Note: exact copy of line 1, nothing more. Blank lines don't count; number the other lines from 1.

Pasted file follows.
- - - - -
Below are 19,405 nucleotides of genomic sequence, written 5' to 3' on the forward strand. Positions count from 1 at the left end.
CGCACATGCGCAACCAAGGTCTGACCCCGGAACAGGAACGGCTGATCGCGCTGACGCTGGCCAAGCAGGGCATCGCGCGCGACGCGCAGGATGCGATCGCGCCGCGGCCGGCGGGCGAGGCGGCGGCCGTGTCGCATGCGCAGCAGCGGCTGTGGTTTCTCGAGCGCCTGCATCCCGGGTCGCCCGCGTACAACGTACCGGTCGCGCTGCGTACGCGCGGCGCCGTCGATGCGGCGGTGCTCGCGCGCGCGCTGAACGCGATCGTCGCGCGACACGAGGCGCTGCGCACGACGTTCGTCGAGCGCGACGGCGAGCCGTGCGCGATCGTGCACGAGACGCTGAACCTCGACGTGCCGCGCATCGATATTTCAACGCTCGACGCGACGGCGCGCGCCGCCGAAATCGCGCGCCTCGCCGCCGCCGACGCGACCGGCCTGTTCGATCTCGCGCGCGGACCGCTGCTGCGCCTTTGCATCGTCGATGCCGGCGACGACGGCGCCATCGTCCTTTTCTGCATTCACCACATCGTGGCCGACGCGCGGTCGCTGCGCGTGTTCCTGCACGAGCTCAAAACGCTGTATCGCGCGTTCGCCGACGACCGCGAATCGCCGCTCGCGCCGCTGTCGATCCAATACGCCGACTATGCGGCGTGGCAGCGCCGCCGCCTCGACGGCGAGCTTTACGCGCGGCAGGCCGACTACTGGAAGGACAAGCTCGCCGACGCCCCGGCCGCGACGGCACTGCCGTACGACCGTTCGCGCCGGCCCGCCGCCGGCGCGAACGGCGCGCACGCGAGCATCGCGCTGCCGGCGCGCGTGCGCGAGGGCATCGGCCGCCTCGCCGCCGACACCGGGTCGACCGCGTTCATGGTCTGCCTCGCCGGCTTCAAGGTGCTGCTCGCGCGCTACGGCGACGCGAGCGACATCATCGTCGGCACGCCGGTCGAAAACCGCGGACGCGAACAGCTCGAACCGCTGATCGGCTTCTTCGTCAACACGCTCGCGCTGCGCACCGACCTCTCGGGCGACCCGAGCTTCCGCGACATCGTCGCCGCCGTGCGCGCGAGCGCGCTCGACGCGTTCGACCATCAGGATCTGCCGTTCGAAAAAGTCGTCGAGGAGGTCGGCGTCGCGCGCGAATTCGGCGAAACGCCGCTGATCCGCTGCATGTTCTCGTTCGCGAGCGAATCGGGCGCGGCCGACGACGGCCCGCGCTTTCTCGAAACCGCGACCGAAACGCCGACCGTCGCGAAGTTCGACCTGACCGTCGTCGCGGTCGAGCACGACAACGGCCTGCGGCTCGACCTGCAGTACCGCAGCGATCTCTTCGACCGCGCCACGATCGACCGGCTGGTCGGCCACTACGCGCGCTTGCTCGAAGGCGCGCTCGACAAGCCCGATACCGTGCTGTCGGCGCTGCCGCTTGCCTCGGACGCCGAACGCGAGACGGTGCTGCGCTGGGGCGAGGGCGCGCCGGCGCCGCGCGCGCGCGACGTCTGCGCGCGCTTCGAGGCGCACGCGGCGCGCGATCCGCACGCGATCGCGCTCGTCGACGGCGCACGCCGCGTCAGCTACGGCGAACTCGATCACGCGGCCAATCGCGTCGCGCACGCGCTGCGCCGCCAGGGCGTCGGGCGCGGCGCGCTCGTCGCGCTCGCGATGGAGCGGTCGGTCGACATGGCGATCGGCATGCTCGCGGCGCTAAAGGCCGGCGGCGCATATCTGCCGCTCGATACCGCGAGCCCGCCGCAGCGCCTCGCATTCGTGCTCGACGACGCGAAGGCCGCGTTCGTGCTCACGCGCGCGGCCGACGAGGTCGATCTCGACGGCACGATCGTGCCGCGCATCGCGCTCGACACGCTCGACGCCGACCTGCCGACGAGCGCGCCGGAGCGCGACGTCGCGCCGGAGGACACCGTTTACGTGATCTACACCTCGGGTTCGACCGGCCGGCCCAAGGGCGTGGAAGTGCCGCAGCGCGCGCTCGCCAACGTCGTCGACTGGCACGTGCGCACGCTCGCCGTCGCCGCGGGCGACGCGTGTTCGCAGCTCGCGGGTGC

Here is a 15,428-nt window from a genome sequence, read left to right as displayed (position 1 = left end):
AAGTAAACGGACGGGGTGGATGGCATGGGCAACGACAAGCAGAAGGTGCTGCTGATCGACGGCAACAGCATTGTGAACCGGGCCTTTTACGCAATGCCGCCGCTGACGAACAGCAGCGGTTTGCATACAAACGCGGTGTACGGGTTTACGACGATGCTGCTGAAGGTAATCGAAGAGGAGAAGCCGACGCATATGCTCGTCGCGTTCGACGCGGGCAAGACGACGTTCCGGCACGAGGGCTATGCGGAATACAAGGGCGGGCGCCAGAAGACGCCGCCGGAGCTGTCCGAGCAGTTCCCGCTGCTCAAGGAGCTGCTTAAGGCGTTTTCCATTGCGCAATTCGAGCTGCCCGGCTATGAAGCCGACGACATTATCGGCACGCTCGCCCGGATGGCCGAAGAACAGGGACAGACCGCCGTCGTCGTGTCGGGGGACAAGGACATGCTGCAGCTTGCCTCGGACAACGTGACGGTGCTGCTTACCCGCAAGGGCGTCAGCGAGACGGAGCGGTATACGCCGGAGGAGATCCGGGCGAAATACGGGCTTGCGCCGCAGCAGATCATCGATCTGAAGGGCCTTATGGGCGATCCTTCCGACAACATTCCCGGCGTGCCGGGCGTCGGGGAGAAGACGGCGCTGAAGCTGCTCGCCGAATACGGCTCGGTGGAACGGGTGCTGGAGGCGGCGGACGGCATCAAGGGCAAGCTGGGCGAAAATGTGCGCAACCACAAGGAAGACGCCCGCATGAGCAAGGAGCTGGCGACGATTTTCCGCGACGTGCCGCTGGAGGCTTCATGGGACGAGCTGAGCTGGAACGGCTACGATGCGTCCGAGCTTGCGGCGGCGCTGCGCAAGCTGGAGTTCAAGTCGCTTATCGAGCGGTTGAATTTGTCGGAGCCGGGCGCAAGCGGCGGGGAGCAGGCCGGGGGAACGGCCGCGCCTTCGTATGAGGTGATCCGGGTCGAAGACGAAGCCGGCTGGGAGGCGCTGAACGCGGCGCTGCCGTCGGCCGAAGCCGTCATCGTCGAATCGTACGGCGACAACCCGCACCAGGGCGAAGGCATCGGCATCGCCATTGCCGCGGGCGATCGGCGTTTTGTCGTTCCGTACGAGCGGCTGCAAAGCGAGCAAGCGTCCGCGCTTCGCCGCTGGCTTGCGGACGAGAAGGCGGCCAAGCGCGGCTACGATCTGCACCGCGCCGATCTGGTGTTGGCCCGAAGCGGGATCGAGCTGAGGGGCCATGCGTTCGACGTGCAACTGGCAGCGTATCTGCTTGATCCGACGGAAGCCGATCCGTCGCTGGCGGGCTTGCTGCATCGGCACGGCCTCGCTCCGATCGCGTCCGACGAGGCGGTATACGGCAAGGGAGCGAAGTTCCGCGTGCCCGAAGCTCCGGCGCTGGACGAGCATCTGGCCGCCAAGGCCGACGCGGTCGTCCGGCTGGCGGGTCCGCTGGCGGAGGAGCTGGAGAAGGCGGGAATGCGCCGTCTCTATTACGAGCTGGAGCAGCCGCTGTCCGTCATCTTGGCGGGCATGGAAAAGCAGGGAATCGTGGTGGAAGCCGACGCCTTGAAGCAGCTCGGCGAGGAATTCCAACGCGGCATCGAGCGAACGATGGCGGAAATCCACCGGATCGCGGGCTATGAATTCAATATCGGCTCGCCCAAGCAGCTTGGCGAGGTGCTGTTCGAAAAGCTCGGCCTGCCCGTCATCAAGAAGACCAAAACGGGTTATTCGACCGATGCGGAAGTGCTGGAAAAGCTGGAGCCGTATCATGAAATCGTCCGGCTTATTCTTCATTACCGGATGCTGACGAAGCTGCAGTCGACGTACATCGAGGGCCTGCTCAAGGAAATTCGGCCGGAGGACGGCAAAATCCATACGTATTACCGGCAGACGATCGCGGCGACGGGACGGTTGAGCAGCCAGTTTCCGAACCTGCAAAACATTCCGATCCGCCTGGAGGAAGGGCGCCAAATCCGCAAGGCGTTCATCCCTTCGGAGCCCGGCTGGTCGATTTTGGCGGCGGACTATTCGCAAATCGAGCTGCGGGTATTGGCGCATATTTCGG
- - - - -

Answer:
Below are 19,405 nucleotides of genomic sequence, written 5' to 3' on the forward strand. Positions count from 1 at the left end.